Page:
Saturday, July 11, 2020

Nintendo Chiritori leaflet from 1979

The 1979 Chiritori remote controlled miniature vacuum cleaner is another idea that sprouted from Gunpei Yokoi's brain, like so many quirky Nintendo products from the pre-Famicom era.

The box art is a well designed two-tone affair. However, in my opinion it does not really exuberate fun. While this little vacuum is anything but serious. It is just a toy, a novelty item.


The accompanying trade leaflet does a much better job in showing what the Chiritori is to be used for: to play. This leaflet, dated April 16 1979, was used to advertise the product to shops and wholesale buyers.

Chiritori leaflet front and back

The scene on the front shows the Chiritori in action, with a colourful drawing.

Sunday, June 7, 2020

Nintendo's washable playing cards from 1953

In the first decades of Nintendo's history, the company grew by automating the manufacturing of hanafuda and Western style playing cards, and by expanding its sales and distribution network throughout Japan.

Although the production process changed during this time, the product itself remained more or less the same: printed paper cards.

It was over sixty years after the company's start in 1889, that the first major product innovation happened, in the early 1950s. According to the timeline on Nintendo's corporate website, in 1953 they "Became the first company to succeed in mass-producing plastic playing cards in Japan."

The first major events in the Nintendo's history, as listed on nintendo.co.jp

This milestone was reached four years after a 21 year old Hiroshi Yamauchi, the great-grandson of founder Fusajiro Yamauchi, took the helm as Nintendo's president.

Before the proud introduction in 1953, it had taken Nintendo quite some effort and time to get to grips with the process necessary to produce these plastic cards, as the printing on plastic was very different from printing on paper, and it was difficult to print colours consistently.

The leaflet shown here is one of the earliest commercial publications that marketed this new product.

NAP card leaflet (front)

Monday, May 4, 2020

Fifty year old Nintendo Playing Card sample book

In the 1960s, Nintendo produced and sold hundreds of different playing card designs. When pitching these to prospective wholesale buyers and toy shop owners, the Nintendo sales departement used sample books that showcased the range of cards available.

While in later years Nintendo used printed brochures and leaflets to advertise their cards product - like this one from 1983 - the sample books used in the 1960s were more like albums, containing actual cards.

Not only did these show the cards in exactly the color, size and shape as they would be delivered, but it also provided a flexible sales catalogue, that could easily be changed to stay up to date as the product range evolved. This was vital in these playing cards heydays, when new designs were constantly added.


For Nintendo collectors and playing card enthusiasts, finding such a sample book is much like a holy grail. Not many were made, let alone survive fifty years on. They were intended for internal use by Nintendo only, and they are as rare as hen's teeth.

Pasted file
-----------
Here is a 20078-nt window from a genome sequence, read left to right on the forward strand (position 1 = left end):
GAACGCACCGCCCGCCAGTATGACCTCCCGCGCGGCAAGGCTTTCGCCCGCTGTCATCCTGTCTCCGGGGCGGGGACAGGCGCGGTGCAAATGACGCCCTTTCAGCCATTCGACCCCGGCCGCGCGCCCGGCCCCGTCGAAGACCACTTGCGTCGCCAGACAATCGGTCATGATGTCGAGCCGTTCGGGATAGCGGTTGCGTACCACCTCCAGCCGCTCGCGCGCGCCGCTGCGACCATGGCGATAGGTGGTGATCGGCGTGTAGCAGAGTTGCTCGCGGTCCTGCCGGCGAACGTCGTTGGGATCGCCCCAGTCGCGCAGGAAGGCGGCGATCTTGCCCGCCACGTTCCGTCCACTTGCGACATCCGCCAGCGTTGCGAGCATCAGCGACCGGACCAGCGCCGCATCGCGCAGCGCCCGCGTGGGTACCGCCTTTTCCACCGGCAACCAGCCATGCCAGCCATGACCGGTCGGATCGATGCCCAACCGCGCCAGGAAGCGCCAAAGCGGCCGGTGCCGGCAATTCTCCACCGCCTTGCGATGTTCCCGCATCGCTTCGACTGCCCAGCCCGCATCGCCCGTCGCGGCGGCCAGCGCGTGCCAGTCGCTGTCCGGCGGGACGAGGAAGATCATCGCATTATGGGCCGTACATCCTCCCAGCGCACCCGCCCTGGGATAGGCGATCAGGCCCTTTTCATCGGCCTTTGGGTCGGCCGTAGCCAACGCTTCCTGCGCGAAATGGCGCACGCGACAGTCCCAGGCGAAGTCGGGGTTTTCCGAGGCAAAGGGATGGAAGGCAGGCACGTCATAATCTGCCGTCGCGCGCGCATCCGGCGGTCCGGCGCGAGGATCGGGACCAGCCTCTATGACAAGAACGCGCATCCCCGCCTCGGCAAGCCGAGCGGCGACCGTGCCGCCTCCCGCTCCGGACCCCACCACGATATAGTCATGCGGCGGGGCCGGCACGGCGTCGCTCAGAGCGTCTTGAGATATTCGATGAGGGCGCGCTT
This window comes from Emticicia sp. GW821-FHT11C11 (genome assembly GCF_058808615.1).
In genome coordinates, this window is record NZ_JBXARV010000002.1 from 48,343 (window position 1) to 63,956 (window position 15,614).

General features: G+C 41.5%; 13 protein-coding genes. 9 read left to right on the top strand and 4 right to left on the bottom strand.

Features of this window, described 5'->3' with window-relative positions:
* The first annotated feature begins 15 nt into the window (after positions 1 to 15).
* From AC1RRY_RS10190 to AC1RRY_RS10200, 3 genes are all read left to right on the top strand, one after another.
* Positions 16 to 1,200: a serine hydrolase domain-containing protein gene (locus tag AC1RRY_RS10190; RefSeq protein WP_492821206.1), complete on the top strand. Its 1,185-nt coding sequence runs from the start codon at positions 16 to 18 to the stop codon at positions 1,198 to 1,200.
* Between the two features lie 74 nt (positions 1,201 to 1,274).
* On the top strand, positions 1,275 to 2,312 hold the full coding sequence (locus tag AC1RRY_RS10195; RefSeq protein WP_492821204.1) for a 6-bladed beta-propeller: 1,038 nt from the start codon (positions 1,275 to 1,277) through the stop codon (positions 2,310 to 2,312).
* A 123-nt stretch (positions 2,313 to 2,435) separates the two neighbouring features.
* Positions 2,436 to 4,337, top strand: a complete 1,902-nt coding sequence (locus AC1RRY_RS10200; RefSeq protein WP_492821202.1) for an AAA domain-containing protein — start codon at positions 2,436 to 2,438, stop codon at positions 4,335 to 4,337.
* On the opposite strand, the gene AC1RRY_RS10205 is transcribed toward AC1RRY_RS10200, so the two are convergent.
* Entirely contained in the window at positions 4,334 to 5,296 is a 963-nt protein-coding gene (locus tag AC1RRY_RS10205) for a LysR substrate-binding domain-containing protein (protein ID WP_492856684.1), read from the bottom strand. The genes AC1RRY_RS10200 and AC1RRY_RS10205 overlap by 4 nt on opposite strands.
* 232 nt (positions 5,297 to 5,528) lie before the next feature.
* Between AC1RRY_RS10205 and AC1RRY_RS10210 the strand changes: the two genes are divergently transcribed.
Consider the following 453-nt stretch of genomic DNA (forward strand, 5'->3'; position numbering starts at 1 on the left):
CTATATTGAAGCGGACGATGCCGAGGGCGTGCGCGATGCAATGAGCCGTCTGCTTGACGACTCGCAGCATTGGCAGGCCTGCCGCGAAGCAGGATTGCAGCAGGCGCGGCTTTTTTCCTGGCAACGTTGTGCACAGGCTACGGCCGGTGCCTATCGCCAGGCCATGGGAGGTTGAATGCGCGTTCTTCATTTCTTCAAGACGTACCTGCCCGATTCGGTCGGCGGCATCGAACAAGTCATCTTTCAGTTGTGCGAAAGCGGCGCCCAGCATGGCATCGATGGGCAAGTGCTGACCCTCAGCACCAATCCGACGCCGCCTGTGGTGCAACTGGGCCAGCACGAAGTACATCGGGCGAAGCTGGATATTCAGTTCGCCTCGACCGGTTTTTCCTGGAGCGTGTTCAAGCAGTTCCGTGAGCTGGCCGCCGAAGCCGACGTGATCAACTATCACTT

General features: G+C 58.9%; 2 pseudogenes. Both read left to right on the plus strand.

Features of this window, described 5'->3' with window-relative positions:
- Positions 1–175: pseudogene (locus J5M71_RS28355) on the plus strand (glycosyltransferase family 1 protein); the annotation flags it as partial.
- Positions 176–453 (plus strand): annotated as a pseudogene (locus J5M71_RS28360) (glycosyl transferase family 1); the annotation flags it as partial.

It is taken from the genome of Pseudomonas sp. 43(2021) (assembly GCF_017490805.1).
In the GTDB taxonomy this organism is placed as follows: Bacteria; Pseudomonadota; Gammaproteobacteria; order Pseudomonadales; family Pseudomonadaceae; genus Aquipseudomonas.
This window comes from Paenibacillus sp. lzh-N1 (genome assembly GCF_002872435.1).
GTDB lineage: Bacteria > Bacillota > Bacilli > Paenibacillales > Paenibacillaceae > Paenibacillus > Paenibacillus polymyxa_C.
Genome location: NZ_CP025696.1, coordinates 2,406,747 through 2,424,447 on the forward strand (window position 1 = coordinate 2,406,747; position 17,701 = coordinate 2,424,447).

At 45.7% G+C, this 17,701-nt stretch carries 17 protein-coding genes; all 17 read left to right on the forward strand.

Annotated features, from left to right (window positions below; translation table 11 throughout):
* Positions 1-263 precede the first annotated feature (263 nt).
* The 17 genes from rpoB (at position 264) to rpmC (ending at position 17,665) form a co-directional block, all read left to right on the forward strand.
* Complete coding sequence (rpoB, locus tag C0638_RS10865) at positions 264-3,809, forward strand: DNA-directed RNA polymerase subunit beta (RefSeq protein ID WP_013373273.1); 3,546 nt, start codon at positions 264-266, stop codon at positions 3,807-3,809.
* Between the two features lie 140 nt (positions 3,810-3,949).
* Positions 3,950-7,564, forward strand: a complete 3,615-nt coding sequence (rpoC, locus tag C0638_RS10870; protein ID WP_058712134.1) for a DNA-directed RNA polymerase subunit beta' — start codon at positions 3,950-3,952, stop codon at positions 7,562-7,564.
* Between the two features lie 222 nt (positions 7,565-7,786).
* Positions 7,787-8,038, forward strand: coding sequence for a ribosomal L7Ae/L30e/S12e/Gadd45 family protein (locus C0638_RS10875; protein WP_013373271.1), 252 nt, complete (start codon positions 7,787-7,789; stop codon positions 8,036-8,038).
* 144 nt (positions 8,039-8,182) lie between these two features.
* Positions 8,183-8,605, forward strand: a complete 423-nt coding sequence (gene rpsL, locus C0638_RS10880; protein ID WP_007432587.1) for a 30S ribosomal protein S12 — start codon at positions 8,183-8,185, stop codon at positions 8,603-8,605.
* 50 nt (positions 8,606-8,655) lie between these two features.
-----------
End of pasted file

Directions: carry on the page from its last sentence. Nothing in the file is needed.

Some time ago, I was lucky to acquire two copies, with different content. In this post we will take a look at one of the two, and in a future post I will cover the other one.


This sample book dates from a time when Nintendo was still branding itself as Nintendo Playing Card Co., Ltd. Although no exact date of origin is known for this item, based on the contents these copies must be from the late 1960s.

It is possible that this particular sample book design was introduced some years earlier, and used for multiple years, changing the content over time.

Nintendo playing card sample book - front cover

The book measures 34.8 by 23.6 centimetres. It contains eight thick pieces of paper that hold cards on both sides, making a total of 16 pages.


The book contains real specimens of playing cards, which are glued to the pages. Most of the pages include eight cards, while some contain between five and seven cards. The total number of cards included in this sample book is 121. All cards are different.

Wednesday, April 15, 2020

Added Nintendo mini game # 50 to my collection

This being the first post of 2020, let me start by wishing you the best for this year. Granted, a quarter of it is already over. And with the global virus pandemic in full effect, it probably will not go down as one of the best years ever. But still, I hope you can make the most of it.

The last months I have been able to add some missing items to my collection, and I plan to show these in a few blog posts over the coming weeks, and included some things I have not covered before as well.

Today we start with a game from Nintendo's Mini Game series. The game is called Picture Puzzle (ピクチュアパズル). Like all of theseMini Games, it dates from the first half of the 1970s.

As reported a few month ago, I was chasing the last one of the 50 known Mini Games that I needed to complete the collection of these fun little toys. To my surprise I discovered another one, that I was not yet aware of.

Mini Game Picture Puzzle, the 50th mini game in my collection

This particular Mini Game is very simliar in style to two other Mini Games already in my collection, shown here in the middle and right in the picture below.


These two other games, although appearing to be different, both contain an identical set of three cardboard puzzles. It is just a different one of the three that is shown on top in the blister pack.